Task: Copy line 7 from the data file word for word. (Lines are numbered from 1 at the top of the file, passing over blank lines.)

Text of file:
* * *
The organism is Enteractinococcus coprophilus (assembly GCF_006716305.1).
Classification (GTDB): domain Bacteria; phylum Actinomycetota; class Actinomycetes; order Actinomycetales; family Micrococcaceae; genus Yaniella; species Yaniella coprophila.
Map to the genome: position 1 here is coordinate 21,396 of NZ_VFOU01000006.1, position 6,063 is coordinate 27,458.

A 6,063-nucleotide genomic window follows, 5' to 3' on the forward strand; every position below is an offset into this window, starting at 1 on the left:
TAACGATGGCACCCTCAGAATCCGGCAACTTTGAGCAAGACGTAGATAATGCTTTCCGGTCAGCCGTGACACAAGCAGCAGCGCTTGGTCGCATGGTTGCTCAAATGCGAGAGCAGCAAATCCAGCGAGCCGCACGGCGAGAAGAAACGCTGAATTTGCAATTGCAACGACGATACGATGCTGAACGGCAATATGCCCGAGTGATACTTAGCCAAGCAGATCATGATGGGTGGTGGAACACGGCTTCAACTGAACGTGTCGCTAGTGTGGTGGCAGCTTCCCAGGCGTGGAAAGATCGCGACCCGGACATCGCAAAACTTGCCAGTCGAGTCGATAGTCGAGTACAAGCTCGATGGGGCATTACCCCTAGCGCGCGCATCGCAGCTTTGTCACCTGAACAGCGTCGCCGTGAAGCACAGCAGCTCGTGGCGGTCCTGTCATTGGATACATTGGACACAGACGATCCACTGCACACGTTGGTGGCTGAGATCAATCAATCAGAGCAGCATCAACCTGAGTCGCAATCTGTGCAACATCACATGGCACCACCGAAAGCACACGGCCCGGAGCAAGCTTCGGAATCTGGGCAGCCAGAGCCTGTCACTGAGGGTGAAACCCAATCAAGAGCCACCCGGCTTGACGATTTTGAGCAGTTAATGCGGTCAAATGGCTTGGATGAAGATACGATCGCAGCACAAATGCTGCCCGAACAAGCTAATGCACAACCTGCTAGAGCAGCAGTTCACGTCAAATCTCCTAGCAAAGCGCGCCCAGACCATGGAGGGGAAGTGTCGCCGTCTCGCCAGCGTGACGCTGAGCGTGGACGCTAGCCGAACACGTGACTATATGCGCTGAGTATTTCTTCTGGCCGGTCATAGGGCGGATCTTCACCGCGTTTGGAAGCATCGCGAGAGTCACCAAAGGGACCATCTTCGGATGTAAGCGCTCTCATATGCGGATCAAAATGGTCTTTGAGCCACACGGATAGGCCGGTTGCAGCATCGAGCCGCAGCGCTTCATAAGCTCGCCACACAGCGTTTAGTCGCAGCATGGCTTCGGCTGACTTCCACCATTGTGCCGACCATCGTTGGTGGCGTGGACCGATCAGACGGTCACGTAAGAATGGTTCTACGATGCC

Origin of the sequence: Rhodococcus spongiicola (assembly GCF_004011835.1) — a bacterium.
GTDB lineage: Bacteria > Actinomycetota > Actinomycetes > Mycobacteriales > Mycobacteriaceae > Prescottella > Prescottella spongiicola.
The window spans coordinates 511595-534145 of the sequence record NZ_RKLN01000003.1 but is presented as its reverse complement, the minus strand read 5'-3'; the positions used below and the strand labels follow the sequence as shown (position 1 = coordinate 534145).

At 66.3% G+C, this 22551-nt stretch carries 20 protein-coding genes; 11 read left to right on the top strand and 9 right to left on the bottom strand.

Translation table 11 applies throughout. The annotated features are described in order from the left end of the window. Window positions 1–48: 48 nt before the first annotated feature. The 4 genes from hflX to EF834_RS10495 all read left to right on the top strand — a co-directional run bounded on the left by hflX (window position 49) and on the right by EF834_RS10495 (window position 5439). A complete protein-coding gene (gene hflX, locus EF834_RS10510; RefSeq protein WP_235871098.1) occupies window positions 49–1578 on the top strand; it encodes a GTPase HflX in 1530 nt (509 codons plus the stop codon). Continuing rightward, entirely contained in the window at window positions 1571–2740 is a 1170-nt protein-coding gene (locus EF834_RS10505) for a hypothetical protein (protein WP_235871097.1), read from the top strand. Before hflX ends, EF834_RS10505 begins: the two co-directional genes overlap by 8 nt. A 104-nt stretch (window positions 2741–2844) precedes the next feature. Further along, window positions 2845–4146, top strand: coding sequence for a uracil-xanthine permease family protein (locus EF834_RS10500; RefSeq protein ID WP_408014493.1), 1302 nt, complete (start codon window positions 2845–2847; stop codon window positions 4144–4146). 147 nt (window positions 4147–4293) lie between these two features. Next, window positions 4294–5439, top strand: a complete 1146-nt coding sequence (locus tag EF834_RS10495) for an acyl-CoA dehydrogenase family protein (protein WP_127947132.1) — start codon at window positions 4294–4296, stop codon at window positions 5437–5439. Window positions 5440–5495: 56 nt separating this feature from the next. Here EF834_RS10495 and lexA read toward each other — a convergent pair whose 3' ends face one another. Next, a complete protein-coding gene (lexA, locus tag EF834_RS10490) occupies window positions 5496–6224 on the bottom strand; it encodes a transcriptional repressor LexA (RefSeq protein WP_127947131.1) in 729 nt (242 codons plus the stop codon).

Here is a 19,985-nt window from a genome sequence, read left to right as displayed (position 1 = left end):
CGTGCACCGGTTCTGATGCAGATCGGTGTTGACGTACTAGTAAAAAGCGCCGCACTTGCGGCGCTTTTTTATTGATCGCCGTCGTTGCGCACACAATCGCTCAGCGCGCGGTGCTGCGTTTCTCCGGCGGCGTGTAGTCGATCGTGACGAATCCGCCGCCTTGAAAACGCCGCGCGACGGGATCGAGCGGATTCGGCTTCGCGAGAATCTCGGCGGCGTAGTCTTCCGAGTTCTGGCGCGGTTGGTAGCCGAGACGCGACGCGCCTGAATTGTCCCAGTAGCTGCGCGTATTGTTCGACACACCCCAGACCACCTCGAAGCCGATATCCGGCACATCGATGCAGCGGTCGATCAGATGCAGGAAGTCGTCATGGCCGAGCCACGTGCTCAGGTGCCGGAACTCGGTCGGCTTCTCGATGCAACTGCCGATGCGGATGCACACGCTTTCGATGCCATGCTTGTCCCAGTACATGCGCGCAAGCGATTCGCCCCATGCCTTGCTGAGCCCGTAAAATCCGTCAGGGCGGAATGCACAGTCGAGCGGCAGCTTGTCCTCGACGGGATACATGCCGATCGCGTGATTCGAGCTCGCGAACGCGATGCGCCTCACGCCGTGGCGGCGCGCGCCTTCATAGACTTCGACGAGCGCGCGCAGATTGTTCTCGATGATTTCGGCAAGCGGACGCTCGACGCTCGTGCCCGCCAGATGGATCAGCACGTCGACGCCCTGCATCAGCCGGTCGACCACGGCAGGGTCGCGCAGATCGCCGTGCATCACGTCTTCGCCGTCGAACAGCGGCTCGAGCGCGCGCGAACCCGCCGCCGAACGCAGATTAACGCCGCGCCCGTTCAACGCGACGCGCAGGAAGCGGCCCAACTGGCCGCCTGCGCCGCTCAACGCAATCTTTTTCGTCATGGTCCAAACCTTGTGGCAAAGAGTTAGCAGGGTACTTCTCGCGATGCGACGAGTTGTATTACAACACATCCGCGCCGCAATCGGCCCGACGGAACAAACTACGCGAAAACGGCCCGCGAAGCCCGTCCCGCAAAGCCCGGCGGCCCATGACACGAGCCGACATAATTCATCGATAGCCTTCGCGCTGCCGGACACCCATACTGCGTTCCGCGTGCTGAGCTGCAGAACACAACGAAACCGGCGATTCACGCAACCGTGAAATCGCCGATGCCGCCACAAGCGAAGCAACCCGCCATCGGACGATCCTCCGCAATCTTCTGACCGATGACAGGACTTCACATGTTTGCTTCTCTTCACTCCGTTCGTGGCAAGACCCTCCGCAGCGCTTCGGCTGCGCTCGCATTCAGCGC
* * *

GTDB lineage: Bacteria > Actinomycetota > Actinomycetes > Mycobacteriales > Mycobacteriaceae > Prescottella > Prescottella spongiicola.